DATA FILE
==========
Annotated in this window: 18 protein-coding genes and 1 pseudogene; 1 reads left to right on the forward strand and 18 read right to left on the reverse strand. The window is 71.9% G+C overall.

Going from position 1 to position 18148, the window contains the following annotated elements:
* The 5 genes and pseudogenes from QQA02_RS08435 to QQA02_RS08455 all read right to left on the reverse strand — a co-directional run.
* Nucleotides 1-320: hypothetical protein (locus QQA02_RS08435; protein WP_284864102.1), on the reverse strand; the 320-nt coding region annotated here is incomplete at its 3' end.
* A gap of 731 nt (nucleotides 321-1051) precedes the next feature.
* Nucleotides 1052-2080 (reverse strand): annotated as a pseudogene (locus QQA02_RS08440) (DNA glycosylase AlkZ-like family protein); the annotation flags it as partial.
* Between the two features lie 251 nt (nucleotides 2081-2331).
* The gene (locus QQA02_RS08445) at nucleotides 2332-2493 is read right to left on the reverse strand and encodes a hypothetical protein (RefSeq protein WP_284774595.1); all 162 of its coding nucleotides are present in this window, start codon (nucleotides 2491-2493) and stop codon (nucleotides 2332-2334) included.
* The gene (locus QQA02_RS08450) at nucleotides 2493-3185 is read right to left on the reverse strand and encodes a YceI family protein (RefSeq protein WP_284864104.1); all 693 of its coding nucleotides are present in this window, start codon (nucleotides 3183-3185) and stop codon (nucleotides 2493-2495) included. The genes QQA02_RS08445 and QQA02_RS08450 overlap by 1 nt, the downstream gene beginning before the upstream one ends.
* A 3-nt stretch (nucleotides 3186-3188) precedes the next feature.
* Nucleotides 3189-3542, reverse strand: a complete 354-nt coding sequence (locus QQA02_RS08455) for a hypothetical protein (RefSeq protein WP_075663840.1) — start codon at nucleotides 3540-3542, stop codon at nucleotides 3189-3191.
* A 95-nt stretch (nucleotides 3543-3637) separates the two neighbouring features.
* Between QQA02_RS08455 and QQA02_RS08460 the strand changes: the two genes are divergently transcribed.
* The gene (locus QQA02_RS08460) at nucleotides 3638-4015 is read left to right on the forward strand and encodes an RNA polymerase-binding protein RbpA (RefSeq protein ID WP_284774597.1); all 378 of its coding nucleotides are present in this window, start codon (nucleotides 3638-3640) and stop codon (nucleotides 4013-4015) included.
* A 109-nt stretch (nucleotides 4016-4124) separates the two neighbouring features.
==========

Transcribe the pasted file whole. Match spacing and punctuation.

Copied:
Annotated in this window: 18 protein-coding genes and 1 pseudogene; 1 reads left to right on the forward strand and 18 read right to left on the reverse strand. The window is 71.9% G+C overall.

Going from position 1 to position 18148, the window contains the following annotated elements:
* The 5 genes and pseudogenes from QQA02_RS08435 to QQA02_RS08455 all read right to left on the reverse strand — a co-directional run.
* Nucleotides 1-320: hypothetical protein (locus QQA02_RS08435; protein WP_284864102.1), on the reverse strand; the 320-nt coding region annotated here is incomplete at its 3' end.
* A gap of 731 nt (nucleotides 321-1051) precedes the next feature.
* Nucleotides 1052-2080 (reverse strand): annotated as a pseudogene (locus QQA02_RS08440) (DNA glycosylase AlkZ-like family protein); the annotation flags it as partial.
* Between the two features lie 251 nt (nucleotides 2081-2331).
* The gene (locus QQA02_RS08445) at nucleotides 2332-2493 is read right to left on the reverse strand and encodes a hypothetical protein (RefSeq protein WP_284774595.1); all 162 of its coding nucleotides are present in this window, start codon (nucleotides 2491-2493) and stop codon (nucleotides 2332-2334) included.
* The gene (locus QQA02_RS08450) at nucleotides 2493-3185 is read right to left on the reverse strand and encodes a YceI family protein (RefSeq protein WP_284864104.1); all 693 of its coding nucleotides are present in this window, start codon (nucleotides 3183-3185) and stop codon (nucleotides 2493-2495) included. The genes QQA02_RS08445 and QQA02_RS08450 overlap by 1 nt, the downstream gene beginning before the upstream one ends.
* A 3-nt stretch (nucleotides 3186-3188) precedes the next feature.
* Nucleotides 3189-3542, reverse strand: a complete 354-nt coding sequence (locus QQA02_RS08455) for a hypothetical protein (RefSeq protein WP_075663840.1) — start codon at nucleotides 3540-3542, stop codon at nucleotides 3189-3191.
* A 95-nt stretch (nucleotides 3543-3637) separates the two neighbouring features.
* Between QQA02_RS08455 and QQA02_RS08460 the strand changes: the two genes are divergently transcribed.
* The gene (locus QQA02_RS08460) at nucleotides 3638-4015 is read left to right on the forward strand and encodes an RNA polymerase-binding protein RbpA (RefSeq protein ID WP_284774597.1); all 378 of its coding nucleotides are present in this window, start codon (nucleotides 3638-3640) and stop codon (nucleotides 4013-4015) included.
* A 109-nt stretch (nucleotides 4016-4124) separates the two neighbouring features.